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When Times Are Tough

The housing industry is in another slump. This is nothing new to those of you who have been around for a few years (since the last slump). The housing industry is cyclical. If it is up, down times are ahead. Fortunately, the opposite also holds true. Believe it or not the causes of these events are beyond the scope of this article (as well as beyond my control).

The first and foremost goal is to survive the current downturn. Your second goal, however, should be to position your company to survive the next one. Anyone (just about anyone) can survive good times but it takes a well-managed, forward thinking company to survive when the inevitable downturn comes.

Your accountant, banker and a wide array of business planners can help you with managing your debt, equity, payroll, and other financial issues. But what about diversification, taking the knowledge, equipment, and expertise that you already have and applying it to other areas of the concrete industry?

Foundation contractors have at least two viable options for diversification. The first one is the commercial market. As is often the case, when the residential market is down, the commercial market is up – or at least steady. One advantage to commercial work is that you can get into it almost immediately. It’s a different world, but one in which you should be able to survive if you know the ins and outs. One of your first contacts should be a general contractor. Drive around and see what type of foundations are being constructed on commercial projects in your area. Find out who is building them. Many foundations on commercial structures are built using site-built wood forms. If that is the case, you can probably save the contractor some significant time and money – two benefits that go a long way in opening new doors.

Another early contact should be other CFA members who have already expanded to include commercial structures. There are some caveats to be aware of such as payment procedures and retainage. You will likely also be working on unique or one-of-a-kind projects. Design professionals such as architects and engineers are often involved. Unions may be an issue. Who better to lead you through the process than a fellow CFA member.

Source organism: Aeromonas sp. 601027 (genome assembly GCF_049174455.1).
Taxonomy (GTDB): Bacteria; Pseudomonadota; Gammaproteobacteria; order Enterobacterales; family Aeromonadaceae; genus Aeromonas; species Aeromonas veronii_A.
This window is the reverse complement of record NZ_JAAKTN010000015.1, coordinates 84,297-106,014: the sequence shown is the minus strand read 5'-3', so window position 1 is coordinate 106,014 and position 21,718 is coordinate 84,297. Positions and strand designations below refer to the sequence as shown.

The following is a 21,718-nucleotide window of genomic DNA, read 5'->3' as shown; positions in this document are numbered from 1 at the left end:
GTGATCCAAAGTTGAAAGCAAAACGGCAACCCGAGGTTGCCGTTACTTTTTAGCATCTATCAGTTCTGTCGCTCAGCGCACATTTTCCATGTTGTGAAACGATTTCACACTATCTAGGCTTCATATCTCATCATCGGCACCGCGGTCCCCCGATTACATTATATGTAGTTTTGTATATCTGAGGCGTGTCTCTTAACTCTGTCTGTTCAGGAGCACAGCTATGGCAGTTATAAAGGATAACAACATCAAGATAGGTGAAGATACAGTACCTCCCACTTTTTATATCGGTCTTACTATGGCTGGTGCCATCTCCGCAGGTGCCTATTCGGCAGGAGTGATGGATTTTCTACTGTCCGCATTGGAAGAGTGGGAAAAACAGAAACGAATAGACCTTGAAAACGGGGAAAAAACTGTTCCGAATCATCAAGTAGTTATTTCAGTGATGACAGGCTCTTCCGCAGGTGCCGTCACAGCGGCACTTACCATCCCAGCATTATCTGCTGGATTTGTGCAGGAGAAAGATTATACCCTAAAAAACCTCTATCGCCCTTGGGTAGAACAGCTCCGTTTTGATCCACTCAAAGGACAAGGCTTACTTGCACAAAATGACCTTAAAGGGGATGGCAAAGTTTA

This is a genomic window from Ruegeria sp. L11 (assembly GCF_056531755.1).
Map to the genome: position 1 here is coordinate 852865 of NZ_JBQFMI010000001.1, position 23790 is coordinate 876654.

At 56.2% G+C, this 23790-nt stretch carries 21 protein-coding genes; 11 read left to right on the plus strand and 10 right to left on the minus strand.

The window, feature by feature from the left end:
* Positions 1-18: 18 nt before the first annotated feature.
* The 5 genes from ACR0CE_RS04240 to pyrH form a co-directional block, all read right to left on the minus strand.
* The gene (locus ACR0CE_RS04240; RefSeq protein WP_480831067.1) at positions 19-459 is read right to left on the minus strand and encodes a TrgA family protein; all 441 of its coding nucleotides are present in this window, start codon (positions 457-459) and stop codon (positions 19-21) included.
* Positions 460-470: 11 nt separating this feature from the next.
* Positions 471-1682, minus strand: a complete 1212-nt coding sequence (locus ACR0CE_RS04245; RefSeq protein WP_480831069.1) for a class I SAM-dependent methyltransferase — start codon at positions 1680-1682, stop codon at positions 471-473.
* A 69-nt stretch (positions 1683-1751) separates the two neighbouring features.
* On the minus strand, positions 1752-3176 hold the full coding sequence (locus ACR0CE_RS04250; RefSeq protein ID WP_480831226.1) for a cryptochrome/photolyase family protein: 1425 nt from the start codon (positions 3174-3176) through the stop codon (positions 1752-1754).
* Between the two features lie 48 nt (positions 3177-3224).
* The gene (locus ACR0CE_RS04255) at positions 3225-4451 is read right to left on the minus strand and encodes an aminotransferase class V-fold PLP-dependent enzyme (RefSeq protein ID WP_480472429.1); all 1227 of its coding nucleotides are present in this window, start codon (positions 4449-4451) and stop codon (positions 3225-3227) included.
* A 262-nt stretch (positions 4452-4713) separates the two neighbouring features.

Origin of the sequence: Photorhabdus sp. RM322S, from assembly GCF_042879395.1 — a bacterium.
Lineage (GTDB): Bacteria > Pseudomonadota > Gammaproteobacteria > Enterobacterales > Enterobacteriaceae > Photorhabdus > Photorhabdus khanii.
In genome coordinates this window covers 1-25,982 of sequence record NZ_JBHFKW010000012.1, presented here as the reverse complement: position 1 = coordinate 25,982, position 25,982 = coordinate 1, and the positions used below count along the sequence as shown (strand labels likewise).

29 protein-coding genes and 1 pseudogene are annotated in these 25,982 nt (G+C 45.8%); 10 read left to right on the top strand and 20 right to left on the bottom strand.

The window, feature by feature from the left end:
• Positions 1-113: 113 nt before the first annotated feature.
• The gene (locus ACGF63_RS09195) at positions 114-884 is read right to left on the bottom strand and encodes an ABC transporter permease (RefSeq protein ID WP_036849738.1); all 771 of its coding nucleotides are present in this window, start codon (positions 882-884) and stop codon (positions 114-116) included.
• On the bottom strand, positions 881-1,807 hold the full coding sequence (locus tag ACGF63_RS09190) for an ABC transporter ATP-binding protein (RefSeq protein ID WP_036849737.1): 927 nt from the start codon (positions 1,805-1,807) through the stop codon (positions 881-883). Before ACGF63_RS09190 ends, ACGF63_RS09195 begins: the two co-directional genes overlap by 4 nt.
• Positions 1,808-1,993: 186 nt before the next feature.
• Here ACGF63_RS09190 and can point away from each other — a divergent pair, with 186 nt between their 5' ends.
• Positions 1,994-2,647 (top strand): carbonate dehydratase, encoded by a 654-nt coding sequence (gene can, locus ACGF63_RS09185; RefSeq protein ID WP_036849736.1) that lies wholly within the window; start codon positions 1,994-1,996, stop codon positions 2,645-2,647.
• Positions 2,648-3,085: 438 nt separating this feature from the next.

The CFA has added seminars to its regional and summer meetings dealing with issues relating to expanding into the commercial market. Look for the next one in your area and consider attending – if not, give us a call for people outside your geographical area who are involved in commercial projects.

A second opportunity is right at your fingertips – the above grade housing market. Those involved in the above grade market have a considerably greater piece of the housing pie available to them. They need fewer projects (and customers) to create the same revenue stream. However, this is not a market you can decide to get into on Monday and be working on your first house by Friday. It takes considerably more planning and preparation. The time to start the planning is now. If you do, there is a good chance you will have something in place by the time the next downturn occurs. If you start the process, don’t abandon it when the foundation market begins to improve – an easy trap to fall into.

There are ways to shorten the learning curve and perhaps the greatest of these is to network with a CFA/CHC contractor who has been there – who is doing above grade projects. Visit a job site or two, “bend their ear”, that’s one of the biggest benefits of a trade association. Find out what mistakes they made, what they would do different, what has worked and what hasn’t. You need to develop a relationship with a builder unless you are going to develop your own projects. Bring specialty subcontractors into your effort. Since you will be doing more of the project, you will need to develop a relationship with plumbing and electrical subcontractors and other specialty trades. Last but not least, get a project under your belt – and don’t expect to make money on that first job. There is a learning curve and a cost associated with it. If you expect the builder to pay for that experience, you will probably never get your first home (unless its your own). Consider it an investment. Also, the CHC will publish its manual on RCF above grade construction in the first quarter of 2007 – call the CFA to reserve your copy.

By planning now, you’ll be ready for the next market downturn.

Ed Sauter, Executive Director, CFA

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Concrete FACTS, a publication of the Concrete Foundations Association, is THE voice for residential concrete industry news, market intelligence, business strategies, technical solutions, product information, and other resources for professionals in the cast-in-place concrete industry. Subscriptions to Concrete FACTS is available to anyone involved or interested in the residential concrete industry as a service to your industry. Please contact CFA Headquarters to find out more about your free subscription or Email Us